Tulsi Vivah 2020: Date, Puja time and significance
The Tulsi Vivah is observed at any time between Prabodhini Ekadashi and Kartik Purnima - the full moon of the month.
- She then cursed Lord Vishnu by saying that he would turn black and become stone-like.
- This stone came to be known as Shaligram.
- Knowing that Vrinda was not at fault, Vishnu assured her that she would be born as Tulsi in her next birth and become his consort.
New Delhi: Tulsi Vivah is the day marked to commemorate marriage between the holy Tulsi (basil plant) with Shaligram, an avatar of Lord Vishnu. The Tulsi wedding or Tulsi Vivah is significant as it symbolises the beginning of wedding season as per Hindu calendar.
Tulsi Vivah Significance:
The Tulsi Vivah is observed at any time between Prabodhini Ekadashi and Kartik Purnima - the full moon of the month. The day varies from region-to-region. This year it is being celebrated on November 26, 2020. Tulsi, also known as Vishnupriya, is considered sacred among the Hindus. The holy basil is believed to be the abode of Lord Vishnu and Goddess Lakshmi, his consort is worshipped in the form of Tulsi.
Tulsi Vivah Muhurat and Puja Timings:
Tulsi Vivah on Thursday, November 26, 2020
Dwadashi Tithi Begins - 05:10 AM on Nov 26, 2020
Dwadashi Tithi Ends - 07:46 AM on Nov 27, 2020
(as per drikpanchang.com)
Tulsi Vivah Rituals:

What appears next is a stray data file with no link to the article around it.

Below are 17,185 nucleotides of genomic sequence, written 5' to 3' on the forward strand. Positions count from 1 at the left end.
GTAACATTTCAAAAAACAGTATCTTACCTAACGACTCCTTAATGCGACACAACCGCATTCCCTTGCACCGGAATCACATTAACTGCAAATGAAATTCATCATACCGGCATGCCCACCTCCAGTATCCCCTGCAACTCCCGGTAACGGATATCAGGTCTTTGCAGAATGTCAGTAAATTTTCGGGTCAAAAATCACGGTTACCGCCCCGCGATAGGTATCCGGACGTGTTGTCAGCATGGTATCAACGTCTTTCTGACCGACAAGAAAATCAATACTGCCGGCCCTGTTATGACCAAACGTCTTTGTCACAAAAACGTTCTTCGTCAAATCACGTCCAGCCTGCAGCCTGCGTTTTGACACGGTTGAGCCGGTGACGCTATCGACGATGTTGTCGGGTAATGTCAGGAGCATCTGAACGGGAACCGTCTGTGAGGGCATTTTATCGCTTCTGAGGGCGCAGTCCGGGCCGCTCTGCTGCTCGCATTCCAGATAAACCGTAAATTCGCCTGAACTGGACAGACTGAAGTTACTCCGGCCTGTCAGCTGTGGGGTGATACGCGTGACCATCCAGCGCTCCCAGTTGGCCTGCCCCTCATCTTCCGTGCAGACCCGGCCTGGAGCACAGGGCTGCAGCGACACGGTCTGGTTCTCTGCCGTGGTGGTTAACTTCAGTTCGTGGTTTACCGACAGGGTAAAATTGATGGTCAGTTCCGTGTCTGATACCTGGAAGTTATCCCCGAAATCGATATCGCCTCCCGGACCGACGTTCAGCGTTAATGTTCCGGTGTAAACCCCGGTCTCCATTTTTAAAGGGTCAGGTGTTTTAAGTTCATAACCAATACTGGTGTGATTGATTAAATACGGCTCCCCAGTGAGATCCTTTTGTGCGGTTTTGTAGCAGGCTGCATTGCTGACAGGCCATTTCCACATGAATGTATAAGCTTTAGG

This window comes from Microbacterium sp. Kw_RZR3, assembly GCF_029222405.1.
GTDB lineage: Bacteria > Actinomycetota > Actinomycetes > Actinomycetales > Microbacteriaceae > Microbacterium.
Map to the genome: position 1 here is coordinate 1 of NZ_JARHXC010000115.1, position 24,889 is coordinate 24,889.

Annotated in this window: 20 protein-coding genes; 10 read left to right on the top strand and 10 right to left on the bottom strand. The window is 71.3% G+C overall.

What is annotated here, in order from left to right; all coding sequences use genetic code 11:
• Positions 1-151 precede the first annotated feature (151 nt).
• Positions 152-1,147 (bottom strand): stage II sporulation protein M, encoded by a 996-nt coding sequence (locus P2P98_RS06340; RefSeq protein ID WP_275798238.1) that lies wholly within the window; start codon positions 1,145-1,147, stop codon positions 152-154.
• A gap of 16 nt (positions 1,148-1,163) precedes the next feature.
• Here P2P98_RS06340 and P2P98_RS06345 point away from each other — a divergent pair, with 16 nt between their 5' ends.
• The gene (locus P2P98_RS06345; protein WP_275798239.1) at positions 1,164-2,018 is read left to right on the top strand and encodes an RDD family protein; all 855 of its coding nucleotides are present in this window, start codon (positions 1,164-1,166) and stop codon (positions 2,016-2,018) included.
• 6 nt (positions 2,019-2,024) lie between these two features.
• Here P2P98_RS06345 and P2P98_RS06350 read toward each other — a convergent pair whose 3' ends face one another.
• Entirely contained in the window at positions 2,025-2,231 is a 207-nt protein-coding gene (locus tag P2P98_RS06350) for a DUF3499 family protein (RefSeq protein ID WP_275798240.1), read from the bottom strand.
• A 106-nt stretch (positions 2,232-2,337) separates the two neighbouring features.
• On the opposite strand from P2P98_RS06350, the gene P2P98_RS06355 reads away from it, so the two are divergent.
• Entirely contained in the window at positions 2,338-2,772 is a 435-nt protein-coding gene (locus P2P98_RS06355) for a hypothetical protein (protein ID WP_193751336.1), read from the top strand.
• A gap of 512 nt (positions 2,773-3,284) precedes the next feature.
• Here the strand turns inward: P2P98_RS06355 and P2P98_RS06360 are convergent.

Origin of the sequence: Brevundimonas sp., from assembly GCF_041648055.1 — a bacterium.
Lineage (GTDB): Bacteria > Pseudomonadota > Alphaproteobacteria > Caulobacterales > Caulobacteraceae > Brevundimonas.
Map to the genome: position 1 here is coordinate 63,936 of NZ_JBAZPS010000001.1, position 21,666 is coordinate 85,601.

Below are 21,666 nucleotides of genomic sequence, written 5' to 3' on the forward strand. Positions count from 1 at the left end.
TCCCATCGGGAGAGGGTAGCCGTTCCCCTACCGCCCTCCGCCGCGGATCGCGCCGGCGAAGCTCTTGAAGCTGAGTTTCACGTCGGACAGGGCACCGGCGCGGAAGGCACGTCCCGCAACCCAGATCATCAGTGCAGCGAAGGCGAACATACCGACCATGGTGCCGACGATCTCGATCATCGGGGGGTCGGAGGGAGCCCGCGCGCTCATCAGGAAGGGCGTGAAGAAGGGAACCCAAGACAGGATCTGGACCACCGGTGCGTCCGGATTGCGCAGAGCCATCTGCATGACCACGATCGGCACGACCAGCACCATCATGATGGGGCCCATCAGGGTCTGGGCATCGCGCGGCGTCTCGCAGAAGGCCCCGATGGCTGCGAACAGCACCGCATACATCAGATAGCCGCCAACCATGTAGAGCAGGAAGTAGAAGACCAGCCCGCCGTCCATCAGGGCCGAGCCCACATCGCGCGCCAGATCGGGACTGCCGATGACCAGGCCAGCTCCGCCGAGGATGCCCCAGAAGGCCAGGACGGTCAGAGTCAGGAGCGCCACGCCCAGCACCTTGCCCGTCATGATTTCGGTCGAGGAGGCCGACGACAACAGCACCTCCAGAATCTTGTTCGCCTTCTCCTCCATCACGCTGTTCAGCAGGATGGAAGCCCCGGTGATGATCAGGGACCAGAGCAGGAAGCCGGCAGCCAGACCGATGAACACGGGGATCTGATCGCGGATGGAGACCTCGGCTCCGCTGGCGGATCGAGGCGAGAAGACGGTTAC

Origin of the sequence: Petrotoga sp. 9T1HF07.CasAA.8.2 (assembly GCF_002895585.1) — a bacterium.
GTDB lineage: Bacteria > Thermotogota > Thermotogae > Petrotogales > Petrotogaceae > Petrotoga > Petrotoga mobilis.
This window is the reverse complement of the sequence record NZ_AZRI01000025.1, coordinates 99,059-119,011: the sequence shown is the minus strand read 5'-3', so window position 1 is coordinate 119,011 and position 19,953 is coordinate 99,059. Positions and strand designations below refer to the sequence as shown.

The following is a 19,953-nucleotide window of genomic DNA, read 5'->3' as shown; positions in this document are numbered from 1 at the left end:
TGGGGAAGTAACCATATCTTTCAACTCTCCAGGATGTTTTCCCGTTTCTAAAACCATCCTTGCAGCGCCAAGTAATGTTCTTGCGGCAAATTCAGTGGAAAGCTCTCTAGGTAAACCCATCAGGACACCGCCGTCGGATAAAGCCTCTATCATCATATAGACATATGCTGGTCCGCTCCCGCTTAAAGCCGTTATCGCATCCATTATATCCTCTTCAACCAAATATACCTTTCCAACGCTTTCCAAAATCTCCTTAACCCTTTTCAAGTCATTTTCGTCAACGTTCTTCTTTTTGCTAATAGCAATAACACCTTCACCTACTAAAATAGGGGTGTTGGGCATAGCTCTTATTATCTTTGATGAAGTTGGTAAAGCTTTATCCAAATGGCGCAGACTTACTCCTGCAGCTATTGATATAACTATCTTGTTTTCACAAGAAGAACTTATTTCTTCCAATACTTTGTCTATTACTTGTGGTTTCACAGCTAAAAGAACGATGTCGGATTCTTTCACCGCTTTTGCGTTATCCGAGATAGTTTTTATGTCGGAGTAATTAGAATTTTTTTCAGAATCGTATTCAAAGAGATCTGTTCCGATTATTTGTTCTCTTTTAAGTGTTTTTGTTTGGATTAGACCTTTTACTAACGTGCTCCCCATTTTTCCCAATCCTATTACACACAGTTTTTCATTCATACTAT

A day prior to the Vivah, the tulsī-vrundāvan (a special structure in which the Holy basil plant is grown) is painted and decorated. Sugarcane and marigold flowers are offered to the vrundāvan; tamarind and Indian gooseberry (amla) are kept at its base. The marriage ritual is performed in the evening. Preferably, the puja is conducted sitting westward. It is followed by donating food to the priests, which were restricted in the previous month. It is believed that after the puja is conducted the surroundings become Sattvik (spiritually pure).
Tulsi Vivah Legend:
There are several legends associated with the Tulsi Vivah and rightly find its mention in the scriptures of Padma Purana. One of the most common and famous legends associated with the event is that once there was a woman named Vrinda, a synonym for Tulsi which means incomparable. She was believed to be a form of Goddess Lakshmi.
Vrinda or Brinda was married to a demon-king named Jalandhar who had pleased Lord Vishnu by his devotion. After being blessed by Vishnu and being granted the boon of remaining invincible, Jalandhar became arrogant and started creating havoc. The Devas were fed up of his actions and requested Lord Vishnu to intervene.
Since there was no other way to annihilate Jalandhar, Vishnu out of exasperation decided to disguise himself as the demon to dupe Vrinda. The only way he could eliminate Jalandhar was by destroying her chastity.
Vrinda has promised Jalandhar of keeping a Sankalp while he was out for war. But after Lord Vishnu took Jalandhar's form and appeared before her, she left her Sankalp midway and touched his feet. When this happened, the real Jalandhar lost his might and was killed by Lord Shiva in war. His head fell straight near Vrinda's palace and she understood what happened.
She then cursed Lord Vishnu by saying that he would turn black and become stone-like. This stone came to be known as Shaligram.
Knowing that Vrinda was not at fault, Vishnu assured her that she would be born as Tulsi in her next birth and become his consort.
Therefore, devotees annually perform Tulsi Vivah by getting her married to Shaligram on Prabodhini Ekadashi.